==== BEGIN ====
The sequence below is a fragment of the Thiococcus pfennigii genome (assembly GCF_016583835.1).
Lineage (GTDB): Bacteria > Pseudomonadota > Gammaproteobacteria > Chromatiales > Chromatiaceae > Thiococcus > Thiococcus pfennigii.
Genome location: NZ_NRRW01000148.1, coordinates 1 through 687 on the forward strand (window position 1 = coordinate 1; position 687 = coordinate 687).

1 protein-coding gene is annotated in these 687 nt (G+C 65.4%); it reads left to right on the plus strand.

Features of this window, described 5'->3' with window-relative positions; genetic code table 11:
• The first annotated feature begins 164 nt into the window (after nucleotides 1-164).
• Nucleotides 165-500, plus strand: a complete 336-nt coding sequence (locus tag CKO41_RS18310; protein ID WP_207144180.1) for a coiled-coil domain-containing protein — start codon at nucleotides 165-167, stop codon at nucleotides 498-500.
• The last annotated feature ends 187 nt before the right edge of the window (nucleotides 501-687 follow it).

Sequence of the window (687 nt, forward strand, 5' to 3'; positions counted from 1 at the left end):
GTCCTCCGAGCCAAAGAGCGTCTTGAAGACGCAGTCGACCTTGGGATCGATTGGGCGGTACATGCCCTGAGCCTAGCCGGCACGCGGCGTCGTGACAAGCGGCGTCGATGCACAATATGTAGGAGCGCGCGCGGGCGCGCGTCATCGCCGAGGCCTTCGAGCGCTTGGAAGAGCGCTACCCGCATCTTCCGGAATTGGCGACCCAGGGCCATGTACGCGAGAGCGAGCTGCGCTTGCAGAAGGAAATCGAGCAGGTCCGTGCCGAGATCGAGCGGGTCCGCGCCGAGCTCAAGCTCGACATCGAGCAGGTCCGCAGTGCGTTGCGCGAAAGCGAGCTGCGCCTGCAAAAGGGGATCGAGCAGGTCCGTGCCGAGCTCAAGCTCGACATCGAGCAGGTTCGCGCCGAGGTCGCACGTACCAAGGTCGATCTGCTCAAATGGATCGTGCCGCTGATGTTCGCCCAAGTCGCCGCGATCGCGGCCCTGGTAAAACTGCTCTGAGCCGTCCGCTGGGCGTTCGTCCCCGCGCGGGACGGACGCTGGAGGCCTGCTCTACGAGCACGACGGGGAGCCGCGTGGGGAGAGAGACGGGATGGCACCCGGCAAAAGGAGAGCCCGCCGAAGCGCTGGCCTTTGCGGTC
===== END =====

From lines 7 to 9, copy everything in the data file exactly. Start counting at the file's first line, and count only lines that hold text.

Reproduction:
• Nucleotides 165-500, plus strand: a complete 336-nt coding sequence (locus tag CKO41_RS18310; protein ID WP_207144180.1) for a coiled-coil domain-containing protein — start codon at nucleotides 165-167, stop codon at nucleotides 498-500.
• The last annotated feature ends 187 nt before the right edge of the window (nucleotides 501-687 follow it).

Sequence of the window (687 nt, forward strand, 5' to 3'; positions counted from 1 at the left end):